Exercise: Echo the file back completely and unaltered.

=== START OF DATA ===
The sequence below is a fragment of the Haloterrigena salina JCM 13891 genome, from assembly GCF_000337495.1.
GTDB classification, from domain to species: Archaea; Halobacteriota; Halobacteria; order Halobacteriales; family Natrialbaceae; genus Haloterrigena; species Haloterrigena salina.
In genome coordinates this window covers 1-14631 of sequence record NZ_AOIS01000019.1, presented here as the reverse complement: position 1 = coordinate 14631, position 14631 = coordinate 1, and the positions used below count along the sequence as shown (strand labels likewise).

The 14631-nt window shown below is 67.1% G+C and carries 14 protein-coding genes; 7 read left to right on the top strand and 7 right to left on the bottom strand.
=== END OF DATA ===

The sequence below is a fragment of the Haloterrigena salina JCM 13891 genome, from assembly GCF_000337495.1.
GTDB classification, from domain to species: Archaea; Halobacteriota; Halobacteria; order Halobacteriales; family Natrialbaceae; genus Haloterrigena; species Haloterrigena salina.
In genome coordinates this window covers 1-14631 of sequence record NZ_AOIS01000019.1, presented here as the reverse complement: position 1 = coordinate 14631, position 14631 = coordinate 1, and the positions used below count along the sequence as shown (strand labels likewise).

The 14631-nt window shown below is 67.1% G+C and carries 14 protein-coding genes; 7 read left to right on the top strand and 7 right to left on the bottom strand.